In 1994 Jawara collected D680m and spent D490m (75%) on personnel, D620m (91%) on recurring costs and 19% on debt interest repayment. So Jawara spent D1.11b (163%) on himself and team. He spent additional 19% (D130m) to pay the interest on our debt for fiscal year 1994. We ran out of money before meeting overhead costs and legal debt liability. Obviously, nothing is left for roads, schools, water, electricity, etc. By the way those were the reason we  pay in taxes in the first place. How come paying wages, buying coffee and electricity for A/C, driving a/c equipped vehicles, etc. became priority over our welfare needs/wants?

Let’s look at Yahya’s last budget (2017 Budget). Of a projected revenue of D8.53b he spent D2.68 (31%) on personnel and D2.80 (33%) on recurring expenses. That is 64% overhead expenditure. He has a legal debt interest liability of D3.7b (43%) for fiscal year 2017. Yahya also ran out of money – D2.80b (28%) above what he projected to collect. He has no ordinary means to provide social services. Again, how come paying for a government take priority over the primary reasons we paid in taxes?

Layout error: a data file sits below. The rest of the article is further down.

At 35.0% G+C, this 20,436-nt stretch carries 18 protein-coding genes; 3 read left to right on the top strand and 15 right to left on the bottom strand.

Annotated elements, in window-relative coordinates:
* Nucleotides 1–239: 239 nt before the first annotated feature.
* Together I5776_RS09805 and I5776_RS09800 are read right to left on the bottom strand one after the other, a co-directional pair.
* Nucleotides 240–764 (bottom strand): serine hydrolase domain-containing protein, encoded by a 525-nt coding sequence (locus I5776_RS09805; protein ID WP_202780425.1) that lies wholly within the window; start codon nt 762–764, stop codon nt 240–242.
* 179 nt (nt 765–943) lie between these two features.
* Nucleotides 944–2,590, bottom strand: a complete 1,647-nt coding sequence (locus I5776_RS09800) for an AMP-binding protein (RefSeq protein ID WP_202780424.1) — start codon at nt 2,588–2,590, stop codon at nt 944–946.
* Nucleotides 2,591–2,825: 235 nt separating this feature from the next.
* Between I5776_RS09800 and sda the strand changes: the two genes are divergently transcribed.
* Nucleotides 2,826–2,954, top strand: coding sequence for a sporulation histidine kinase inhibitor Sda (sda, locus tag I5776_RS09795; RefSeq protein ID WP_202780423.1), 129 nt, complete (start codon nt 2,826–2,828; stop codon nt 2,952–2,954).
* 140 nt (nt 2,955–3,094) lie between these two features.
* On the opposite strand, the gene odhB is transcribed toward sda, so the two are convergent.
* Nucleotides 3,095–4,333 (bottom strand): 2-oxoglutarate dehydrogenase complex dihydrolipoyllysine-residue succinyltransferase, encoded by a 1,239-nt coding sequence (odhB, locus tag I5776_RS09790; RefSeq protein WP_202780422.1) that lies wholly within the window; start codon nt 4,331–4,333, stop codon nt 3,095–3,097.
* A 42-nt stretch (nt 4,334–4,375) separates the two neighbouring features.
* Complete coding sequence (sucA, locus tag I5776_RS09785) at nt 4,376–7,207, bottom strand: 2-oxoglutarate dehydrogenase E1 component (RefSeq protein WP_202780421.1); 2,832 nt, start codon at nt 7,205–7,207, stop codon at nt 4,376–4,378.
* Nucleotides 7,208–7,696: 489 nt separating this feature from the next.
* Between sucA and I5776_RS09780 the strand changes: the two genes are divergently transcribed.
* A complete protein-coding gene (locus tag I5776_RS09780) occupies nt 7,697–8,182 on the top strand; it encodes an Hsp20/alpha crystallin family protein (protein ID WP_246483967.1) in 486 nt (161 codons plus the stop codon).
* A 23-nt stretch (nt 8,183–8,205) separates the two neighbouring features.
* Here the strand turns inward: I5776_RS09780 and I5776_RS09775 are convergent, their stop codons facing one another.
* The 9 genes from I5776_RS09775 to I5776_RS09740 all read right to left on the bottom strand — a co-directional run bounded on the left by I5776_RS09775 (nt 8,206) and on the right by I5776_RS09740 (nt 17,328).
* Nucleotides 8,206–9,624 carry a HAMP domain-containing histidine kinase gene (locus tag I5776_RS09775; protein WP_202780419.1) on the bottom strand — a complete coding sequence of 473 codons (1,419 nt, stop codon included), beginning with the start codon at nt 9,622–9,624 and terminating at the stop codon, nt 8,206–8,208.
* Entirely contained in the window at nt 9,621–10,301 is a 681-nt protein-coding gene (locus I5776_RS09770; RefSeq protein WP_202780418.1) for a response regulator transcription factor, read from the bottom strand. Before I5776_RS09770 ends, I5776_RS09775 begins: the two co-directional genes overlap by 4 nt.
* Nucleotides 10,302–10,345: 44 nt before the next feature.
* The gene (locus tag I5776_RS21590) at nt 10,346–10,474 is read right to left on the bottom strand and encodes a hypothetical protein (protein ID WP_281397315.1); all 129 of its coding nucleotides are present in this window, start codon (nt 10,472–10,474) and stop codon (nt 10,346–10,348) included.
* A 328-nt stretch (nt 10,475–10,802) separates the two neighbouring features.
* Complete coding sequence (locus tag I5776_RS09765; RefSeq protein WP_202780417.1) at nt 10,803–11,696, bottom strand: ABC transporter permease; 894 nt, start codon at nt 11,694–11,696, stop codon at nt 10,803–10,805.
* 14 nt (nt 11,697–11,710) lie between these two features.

We will now examine Dr. Barrow/Mr. Amadou Sanneh numbers. These are our new-kids on the block. They’ve arrived as change agents. They’ve come to fix the wrongs of the past.  In 2018 they expected D9.5b in revenue and spent D7.51 (83%) on personnel and D12.58 (132%) on recurring expenses. The money is gone before debt interest payment of D4b (42%). By these numbers they’re aren’t worse than their predecessors? Look at the numbers of the following year (2019), is the same pattern.